Discrimination’ is often seen as a negative word and indeed, it is usually unhelpful to discriminate against a person or group based on superficial factors such as skin colour or nationality. This can be the case even if those doing the discriminating believe they are doing right. For example, many projects in the UK recently started offering free places on courses to “BAME [black, Asian and ethnic minority]” people (see for example 12). This is discrimination based on skin colour as the only criteria necessary is to be BAME, not any other factors. In this way the action is disempowering as it is assuming that such people are automatically disadvantaged simply because of their skin colour, and dehumanising in judging people not on ability, skills, experience or anything else, but simply what they look like. Such actions can be seen as engaging in identity politics which, as we looked at in part 4, can be detrimental to peace.

Photo by Karson on Unsplash

However, when it comes to values, discrimination can be very helpful in encouraging peaceful work. For example, a community group who are working together to create an artistic event can interact successfully if everyone in the group places a similar level of importance on the value of creativity. However, if some people value profit more highly than creativity, and some value creativity more highly than profit, there will probably be tension and the event is less likely to be successful. If you are working together with others on a project, you may find it helpful to sit down together and share what you value the most, in order to clarify communication and harmonious work.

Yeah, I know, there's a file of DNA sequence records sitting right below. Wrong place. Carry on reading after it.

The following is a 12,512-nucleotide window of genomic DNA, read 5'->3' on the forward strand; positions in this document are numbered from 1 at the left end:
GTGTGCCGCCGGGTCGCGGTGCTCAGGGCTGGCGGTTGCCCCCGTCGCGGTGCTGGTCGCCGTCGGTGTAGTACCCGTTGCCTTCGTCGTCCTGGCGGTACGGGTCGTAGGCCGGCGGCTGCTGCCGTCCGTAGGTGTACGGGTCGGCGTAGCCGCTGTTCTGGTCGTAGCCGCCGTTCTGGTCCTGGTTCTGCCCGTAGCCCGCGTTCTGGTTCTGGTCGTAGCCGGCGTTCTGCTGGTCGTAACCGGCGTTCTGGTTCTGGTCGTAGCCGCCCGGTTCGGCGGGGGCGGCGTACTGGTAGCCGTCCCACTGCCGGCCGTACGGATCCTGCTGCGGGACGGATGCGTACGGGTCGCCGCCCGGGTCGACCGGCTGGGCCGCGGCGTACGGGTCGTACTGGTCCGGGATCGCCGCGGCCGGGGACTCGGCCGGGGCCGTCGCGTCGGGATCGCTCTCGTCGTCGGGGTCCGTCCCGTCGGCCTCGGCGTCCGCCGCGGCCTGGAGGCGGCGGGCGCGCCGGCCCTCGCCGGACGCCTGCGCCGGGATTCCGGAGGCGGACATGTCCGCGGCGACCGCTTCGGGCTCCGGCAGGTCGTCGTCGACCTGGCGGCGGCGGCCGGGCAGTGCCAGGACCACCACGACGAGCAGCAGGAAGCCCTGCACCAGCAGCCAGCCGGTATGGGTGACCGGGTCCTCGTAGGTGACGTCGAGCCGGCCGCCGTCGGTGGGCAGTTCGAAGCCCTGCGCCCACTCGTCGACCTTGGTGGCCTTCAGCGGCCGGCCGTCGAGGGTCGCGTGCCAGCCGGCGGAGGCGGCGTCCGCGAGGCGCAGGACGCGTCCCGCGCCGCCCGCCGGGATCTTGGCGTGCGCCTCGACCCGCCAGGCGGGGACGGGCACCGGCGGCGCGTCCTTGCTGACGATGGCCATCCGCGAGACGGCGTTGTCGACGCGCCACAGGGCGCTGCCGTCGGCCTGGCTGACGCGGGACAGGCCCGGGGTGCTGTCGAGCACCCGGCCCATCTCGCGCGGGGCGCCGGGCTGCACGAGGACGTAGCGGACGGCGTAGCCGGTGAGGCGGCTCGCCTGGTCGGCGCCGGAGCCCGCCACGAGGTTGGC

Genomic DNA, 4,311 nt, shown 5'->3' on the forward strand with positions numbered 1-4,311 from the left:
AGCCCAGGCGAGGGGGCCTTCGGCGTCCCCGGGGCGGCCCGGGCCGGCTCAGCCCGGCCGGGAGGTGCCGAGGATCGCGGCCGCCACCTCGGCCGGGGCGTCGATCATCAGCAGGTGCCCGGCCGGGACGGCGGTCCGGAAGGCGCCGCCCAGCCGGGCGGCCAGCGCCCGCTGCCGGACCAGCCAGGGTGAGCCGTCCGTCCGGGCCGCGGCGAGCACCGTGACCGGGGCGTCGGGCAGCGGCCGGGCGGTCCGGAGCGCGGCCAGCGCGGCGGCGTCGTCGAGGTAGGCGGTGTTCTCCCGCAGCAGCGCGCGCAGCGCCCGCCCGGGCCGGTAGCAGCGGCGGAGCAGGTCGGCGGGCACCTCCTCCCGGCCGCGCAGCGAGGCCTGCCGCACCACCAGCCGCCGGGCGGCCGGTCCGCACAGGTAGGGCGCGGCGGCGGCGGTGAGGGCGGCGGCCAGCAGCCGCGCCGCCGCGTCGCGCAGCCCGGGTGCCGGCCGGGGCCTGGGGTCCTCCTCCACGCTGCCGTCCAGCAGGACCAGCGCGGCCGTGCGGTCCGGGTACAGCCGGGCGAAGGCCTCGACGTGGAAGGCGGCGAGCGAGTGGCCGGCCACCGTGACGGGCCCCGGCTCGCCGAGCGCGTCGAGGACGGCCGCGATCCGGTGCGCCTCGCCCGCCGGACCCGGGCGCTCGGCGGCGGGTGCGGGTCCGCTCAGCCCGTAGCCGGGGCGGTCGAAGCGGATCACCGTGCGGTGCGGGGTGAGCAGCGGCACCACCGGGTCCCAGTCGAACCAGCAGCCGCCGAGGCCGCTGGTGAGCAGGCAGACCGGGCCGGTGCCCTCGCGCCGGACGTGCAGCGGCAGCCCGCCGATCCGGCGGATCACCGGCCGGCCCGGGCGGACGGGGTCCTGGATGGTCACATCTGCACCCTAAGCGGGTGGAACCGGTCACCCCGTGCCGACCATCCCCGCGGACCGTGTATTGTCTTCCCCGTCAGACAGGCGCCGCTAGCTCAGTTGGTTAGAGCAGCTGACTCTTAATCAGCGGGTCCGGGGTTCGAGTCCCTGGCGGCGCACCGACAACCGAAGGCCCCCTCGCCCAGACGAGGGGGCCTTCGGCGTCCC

Shared Humanity, Different Values

If your values are totally incompatible with those of another, discrimination can help to realise that working together is probably not possible. An important factor here is to recognise that whoever the person who holds the opposing value is, they are still a human. For example, in 1930s India, MK Gandhi met with many representatives of groups who wanted to use physical force and violence to achieve independence. One of these groups was the All-India Muslim League, which supported the segregation of Hindus and Muslims into separate countries (13) (which did end up happening) that Gandhi was opposed to,(14) as he was calling for unity.  In the lead-up to the official declaration of independence, massacres of Hindus and Muslims were happening all over the country. Gandhi visited one town where the “the local officials, afraid that the violence would get even worse, begged him to stay until Independence Day. He agreed, on the condition that he and the Muslim League’s chief minister, Huseyn Shaheed Suhrawardy, sleep under the same roof.” (15)

We can see in this action that Gandhi was reaching out to Suhrawardy as a human, though at the same time, recognising that their values were different. Arguably, by agreeing to see each other as human, the two leaders prevented more fighting as “instead of more horrific killing in Calcutta, people marched through the streets chanting Hindus and Muslims are brothers!



Sharing Peaceful Stories

If the stories shared in a particular culture are ones which encourage disconnection or enmity then the values which take root in and grow from such stories will probably not be very peaceful. This is why it is important to be aware of the stories being told by your community and family. Mainstream media tends to follow a worldview focussed on scarcity mindset and violence. (16, 17)  To transcend such negative values it is necessary for us to tell our own stories of abundance and peace.

This does not mean that we all suddenly have to become journalists (though with modern social media it is increasingly easy to do this); the most important thing is to be aware of the stories we are telling in our own minds. To do this, we can explore techniques such as those offered by Firman and Gila as part of Psychosynthesis.(7)  Another very effective tool that I have found for self-reflection on whether or not your personal inner stories are helping you to live a joyous life is that of The Work, by Byron Katie (18) This is a very simple self-inquiry technique, with detailed instructions and worksheets available for free on Katie’s website. (19)

Image by PublicDomainPictures from Pixabay


Creating Our Own Stories